Since LIrr and aberrant salience were orthogonal in our dataset, it would appear that low scores on the measure of LIrr we employed do not necessarily reflect impaired irrelevance attribution, or at least not in the same way that high scores on the SAT implicit aberrant salience measure do. Supporting this contention, other studies have suggested that LI/LIrr may rely not only on the attribution of irrelevance but also on switching (Braunstein-Bercovitz, 2003 ). Our data further clarify the interpretation of LIrr measures, since the implicit adaptive salience and LIrr measures jointly defined the factor we termed Contingency-based speeding. Both loaded highly in the same direction, indicating that the same process may underlie higher LIrr (more retardation of learning an association with a PE stimulus relative to a NPE stimulus) and higher adaptive salience (speeding of responses on high relative to low-probability reward trials). Both these measures reflect changes in the speed at which participants respond in response to associative manipulations. Thus the Contingency-based speeding factor appears to reflect either the successful learning of associations between stimuli, or possibly the extent to which responses are guided by such learning; it is difficult to disambiguate between these two possibilities on the basis of the current dataset.
Either way, our data challenge the interpretation of LIrr as reflecting solely the ability to attribute stimuli as irrelevant (Gal et al., 2005 ; Young et al., 2005 ). Moreover, schizotypy, which was associated with implicit aberrant salience, did not show a significant relationship with LIrr. While this pattern of results might be interpreted as suggesting that aberrant salience is possibly be more relevant to psychosis than LI, therefore supporting the aberrant salience model over the comparator model, we feel that such a conclusion would be premature. Ours was a non-clinical sample with low variance in schizotypy, and further work is needed to determine whether aberrant salience and LI are similarly dissociable in patients suffering from psychotic symptoms.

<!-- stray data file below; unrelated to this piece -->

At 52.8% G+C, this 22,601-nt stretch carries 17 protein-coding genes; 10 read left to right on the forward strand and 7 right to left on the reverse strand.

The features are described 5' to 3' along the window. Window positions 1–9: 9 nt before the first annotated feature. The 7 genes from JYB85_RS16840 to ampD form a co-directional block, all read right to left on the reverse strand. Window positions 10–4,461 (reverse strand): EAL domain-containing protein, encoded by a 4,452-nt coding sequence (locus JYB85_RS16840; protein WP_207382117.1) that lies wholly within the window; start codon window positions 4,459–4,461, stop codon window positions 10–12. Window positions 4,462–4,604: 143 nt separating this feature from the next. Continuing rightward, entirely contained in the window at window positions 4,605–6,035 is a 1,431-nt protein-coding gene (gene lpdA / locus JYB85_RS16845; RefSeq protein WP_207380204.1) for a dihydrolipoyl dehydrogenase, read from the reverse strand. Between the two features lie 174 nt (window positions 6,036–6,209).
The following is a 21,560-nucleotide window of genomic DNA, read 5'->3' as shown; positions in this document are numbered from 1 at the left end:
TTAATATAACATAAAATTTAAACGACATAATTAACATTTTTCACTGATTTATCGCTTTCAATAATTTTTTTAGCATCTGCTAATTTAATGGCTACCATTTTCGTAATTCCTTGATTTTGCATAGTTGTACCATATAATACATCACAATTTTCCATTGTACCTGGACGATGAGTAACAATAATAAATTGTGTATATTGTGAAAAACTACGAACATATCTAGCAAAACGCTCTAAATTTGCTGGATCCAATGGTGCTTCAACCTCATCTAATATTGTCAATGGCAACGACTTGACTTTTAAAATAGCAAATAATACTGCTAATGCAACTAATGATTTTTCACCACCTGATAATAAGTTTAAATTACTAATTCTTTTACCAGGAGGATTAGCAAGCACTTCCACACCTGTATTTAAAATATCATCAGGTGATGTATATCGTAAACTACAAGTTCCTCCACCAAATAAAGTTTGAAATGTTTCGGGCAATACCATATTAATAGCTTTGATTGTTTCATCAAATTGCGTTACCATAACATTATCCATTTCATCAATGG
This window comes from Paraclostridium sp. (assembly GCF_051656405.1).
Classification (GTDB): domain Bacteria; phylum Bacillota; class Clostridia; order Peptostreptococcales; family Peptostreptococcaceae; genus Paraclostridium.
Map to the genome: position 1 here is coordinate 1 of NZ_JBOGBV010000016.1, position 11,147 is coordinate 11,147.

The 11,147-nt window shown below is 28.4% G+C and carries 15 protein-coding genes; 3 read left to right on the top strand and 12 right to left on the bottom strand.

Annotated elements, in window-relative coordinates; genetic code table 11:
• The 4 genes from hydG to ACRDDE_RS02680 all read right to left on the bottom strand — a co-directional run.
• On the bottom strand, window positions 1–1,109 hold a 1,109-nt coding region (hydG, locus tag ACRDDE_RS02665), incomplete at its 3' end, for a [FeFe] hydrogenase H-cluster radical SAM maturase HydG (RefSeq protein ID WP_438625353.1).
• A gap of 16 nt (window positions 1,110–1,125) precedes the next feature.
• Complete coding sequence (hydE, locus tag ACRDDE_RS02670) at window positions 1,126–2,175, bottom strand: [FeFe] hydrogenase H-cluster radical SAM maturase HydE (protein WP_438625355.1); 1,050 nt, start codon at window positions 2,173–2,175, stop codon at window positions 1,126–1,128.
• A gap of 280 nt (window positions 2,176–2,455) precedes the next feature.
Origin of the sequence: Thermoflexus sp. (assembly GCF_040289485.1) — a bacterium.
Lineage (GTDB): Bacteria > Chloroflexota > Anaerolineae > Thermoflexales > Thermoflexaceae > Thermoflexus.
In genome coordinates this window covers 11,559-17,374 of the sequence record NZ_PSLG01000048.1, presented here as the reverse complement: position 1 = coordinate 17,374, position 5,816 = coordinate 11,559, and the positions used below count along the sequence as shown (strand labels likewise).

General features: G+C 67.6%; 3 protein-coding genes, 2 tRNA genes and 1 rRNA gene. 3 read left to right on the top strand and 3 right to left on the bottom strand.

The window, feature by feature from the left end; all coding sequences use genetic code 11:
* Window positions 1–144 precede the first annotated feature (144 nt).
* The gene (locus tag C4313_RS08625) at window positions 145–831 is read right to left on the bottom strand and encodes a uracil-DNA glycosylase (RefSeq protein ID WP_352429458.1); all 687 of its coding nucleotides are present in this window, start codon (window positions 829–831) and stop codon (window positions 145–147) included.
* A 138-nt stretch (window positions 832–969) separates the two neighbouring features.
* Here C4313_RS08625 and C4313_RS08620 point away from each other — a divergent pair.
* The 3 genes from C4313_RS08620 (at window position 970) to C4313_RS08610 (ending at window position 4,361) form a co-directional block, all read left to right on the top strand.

The emergence of the separate Operant/explicit learning factor suggests that implicit aberrant salience and LIrr are both distinct from the ability to form a conscious appraisal of stimulus-reinforcement associations. The explicit adaptive and the explicit aberrant salience measures loaded strongly onto this factor, in opposite directions. This factor also explained variance in the number of Stage 1 errors on the PRL. The three variables loading most highly onto this factor all tapped aspects of participants’ explicit knowledge of probabilistic stimulus-reinforcement associations. However, the strong loadings of the explicit adaptive and aberrant salience measures on the same factor complicates the interpretation of our previous findings (Roiser et al., 2009 ), where delusions were associated with explicit aberrant salience, but not with explicit adaptive salience, in patients with schizophrenia. One possible reason for this strong joint loading is that participants who did not learn any stimulus-reinforcement associations might simply respond randomly on the VAS. Such individuals would be expected to exhibit low scores (perhaps even negative) on the explicit adaptive salience measure, but higher (non-zero) on the explicit aberrant salience measure. This is because the latter measure is calculated using absolute scores, and will therefore detect any variability in ratings on the task-irrelevant dimension, random or otherwise. One strategy would be to exclude participants who did not show at least some explicit adaptive salience, and especially those exhibiting high explicit aberrant salience ratings, to attempt to exclude variability simply related to random responding. Unfortunately, we did not have a sufficiently large enough sample in the present study to make this strategy viable.
The General cognitive ability factor explained the sensitivity to probability measure and estimated IQ very clearly. It also best accounted for variance in forwards digit span, although this measure also showed medium loadings on other constructs, notably the Operant/explicit learning factor. Thus it appears that sensitivity to probability, as assessed by the decision-making task, is independent from probabilistic learning, as assessed by the SAT and PRL. Interestingly, the General cognitive ability factor was moderately associated with Introvertive Anhedonia schizotypy, in fact more strongly than was the Implicit aberrant salience factor. There was also a trend towards an association with Cognitive Disorganisation schizotypy. These associations may reflect the general cognitive impairment commonly reported in schizophrenia and high-schizotypy individuals.